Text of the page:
Friday, February 20, 2009

Day 326- Nutrition Bite

Manhattan borough president Scott Stringer is pushing for increased nutrition aid to the borough's poorer areas with high diet-related health problems. In a new report, Stringer calls for a cap on the number of fast food restaurants, financial incentives to both grocery stores and farmers' markets to offer more local produce, and increased federal funding for SNAP/Food Stamps, the National School Lunch Program, and emergency food assistance programs, especially for areas like Harlem, South Bronx, and Washington Heights. One in six restaurants offer fast food in East and Central Harlem, where 31 percent of residents are obese and 14 percent are diabetic, compared to the Upper East Side's one in 25 restaurants which serve fast food. While Greenmarket Farmers' Market accepts EBT cards, its locations in low-income areas are only open one or two days a week. Agnes Molnar, a consultant with the Food Bank of New York City, supports buying local produce, but notes "people will always have access to unhealthy food. We have to change the culture and not restrict access to fast food."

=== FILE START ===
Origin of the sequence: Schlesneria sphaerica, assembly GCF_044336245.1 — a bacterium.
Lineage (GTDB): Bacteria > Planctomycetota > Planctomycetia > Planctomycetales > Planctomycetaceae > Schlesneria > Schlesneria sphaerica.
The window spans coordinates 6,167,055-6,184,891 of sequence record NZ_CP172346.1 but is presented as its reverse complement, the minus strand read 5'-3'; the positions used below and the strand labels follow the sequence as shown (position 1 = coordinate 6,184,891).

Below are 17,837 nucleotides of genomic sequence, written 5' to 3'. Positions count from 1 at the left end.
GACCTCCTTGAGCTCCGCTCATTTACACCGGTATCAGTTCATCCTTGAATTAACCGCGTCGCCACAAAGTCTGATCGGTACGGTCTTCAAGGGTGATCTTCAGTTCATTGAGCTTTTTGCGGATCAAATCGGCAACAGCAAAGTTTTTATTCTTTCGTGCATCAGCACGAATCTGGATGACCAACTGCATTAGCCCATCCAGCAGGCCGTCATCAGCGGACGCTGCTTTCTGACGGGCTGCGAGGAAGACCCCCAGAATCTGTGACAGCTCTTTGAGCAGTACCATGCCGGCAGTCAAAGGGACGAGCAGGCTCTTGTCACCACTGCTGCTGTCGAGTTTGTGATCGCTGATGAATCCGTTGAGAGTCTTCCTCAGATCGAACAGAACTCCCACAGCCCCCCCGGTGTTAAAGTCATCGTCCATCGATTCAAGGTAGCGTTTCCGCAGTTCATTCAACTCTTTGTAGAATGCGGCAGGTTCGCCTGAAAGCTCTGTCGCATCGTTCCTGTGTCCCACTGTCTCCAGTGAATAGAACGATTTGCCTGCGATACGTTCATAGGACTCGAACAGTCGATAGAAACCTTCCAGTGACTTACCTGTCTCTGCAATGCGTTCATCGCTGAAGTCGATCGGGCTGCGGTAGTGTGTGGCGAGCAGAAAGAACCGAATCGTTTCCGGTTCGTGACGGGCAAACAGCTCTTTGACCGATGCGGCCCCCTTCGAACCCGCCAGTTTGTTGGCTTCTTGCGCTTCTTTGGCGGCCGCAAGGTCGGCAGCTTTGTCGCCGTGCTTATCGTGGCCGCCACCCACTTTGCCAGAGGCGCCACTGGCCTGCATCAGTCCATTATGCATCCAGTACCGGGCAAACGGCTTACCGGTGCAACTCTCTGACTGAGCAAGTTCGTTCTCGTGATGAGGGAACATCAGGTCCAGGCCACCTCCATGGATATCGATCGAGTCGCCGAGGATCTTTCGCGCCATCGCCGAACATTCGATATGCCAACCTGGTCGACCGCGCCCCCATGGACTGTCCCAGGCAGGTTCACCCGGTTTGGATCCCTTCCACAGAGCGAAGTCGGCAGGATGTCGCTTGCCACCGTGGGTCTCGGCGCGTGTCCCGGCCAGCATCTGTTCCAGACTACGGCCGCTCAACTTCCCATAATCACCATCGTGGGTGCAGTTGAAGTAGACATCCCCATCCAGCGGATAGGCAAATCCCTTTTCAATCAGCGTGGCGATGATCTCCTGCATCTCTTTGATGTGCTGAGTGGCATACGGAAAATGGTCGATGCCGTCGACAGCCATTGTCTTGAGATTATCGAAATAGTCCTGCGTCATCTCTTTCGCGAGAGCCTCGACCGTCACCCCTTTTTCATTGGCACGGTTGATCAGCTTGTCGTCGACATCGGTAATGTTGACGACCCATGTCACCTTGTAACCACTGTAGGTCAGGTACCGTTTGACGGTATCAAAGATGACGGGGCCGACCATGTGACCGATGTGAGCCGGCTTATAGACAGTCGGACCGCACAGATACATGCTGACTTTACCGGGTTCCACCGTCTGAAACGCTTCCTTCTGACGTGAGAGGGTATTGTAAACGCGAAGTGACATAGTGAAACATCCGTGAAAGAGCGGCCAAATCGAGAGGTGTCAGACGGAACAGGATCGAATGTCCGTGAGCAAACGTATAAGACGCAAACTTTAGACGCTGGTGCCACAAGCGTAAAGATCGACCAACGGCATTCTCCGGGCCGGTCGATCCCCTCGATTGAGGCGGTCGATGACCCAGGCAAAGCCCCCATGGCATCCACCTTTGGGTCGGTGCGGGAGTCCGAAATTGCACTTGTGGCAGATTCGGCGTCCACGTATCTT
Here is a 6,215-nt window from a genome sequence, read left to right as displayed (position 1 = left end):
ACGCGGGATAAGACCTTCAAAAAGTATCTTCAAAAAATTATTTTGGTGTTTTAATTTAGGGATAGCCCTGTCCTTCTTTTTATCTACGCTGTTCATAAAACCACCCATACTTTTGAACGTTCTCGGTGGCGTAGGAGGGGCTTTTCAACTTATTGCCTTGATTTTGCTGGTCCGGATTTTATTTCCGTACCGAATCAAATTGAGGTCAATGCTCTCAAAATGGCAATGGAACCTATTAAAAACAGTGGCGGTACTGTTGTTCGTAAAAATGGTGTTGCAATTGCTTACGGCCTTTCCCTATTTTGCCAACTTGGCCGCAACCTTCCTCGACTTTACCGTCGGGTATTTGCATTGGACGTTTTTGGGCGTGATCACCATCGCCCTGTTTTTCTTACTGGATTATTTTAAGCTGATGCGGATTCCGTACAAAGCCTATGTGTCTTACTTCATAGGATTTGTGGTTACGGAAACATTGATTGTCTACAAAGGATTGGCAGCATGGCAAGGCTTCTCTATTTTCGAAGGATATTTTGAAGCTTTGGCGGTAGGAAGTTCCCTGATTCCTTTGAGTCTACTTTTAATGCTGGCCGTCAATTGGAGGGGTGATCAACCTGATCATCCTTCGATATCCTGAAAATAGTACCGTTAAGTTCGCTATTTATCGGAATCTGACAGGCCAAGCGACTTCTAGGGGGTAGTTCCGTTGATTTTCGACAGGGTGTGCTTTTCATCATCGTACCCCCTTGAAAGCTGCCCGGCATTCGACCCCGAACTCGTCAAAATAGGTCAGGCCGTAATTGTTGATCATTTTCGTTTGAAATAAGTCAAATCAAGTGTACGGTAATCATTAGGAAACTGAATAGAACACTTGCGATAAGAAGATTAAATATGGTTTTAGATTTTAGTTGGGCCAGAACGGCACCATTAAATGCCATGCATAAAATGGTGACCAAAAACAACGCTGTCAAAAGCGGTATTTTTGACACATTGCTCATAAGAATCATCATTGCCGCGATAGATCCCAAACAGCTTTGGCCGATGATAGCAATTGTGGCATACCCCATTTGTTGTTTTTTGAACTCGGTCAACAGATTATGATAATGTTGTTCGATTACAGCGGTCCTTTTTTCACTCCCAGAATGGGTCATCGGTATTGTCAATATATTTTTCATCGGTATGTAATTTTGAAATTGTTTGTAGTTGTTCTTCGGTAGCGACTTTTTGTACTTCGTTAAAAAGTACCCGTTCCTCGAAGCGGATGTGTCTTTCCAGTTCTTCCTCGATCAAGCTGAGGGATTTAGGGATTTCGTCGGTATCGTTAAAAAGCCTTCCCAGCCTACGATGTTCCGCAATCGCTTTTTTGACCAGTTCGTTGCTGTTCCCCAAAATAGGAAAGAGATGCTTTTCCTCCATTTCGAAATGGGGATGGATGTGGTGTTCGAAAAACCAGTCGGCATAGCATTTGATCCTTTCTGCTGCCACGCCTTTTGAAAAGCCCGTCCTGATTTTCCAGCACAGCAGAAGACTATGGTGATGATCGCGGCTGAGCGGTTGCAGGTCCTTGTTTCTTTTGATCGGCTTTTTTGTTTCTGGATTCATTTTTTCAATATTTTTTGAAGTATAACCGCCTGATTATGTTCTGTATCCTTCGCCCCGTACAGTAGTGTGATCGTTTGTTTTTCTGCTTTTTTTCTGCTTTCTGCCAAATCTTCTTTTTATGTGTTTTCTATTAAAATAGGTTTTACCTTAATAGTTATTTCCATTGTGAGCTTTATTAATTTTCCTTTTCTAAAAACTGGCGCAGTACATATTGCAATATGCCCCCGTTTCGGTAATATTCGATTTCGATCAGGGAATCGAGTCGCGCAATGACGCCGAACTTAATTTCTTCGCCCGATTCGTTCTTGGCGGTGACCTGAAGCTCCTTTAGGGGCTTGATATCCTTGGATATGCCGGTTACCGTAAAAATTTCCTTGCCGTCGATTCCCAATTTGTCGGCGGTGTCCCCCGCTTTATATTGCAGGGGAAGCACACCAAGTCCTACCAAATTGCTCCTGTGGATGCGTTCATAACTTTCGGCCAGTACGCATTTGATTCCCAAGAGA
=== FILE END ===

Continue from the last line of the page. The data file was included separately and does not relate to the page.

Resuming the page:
Sugar Preacher's Experience
When I lived in Harlem and the Upper East Side, I noticed a larger number of fast food restaurants in the low income neighborhoods. The target group for $1 menu are youth, children, and the economic disadvantaged. The $1 meal is loaded with fats, high fructose corn syrup, and MSG. However, some fast food restaurants offer a side salad and a bag of apples on the dollar menu. If you are going to buy food at fast food establishments, choose the healthier options.

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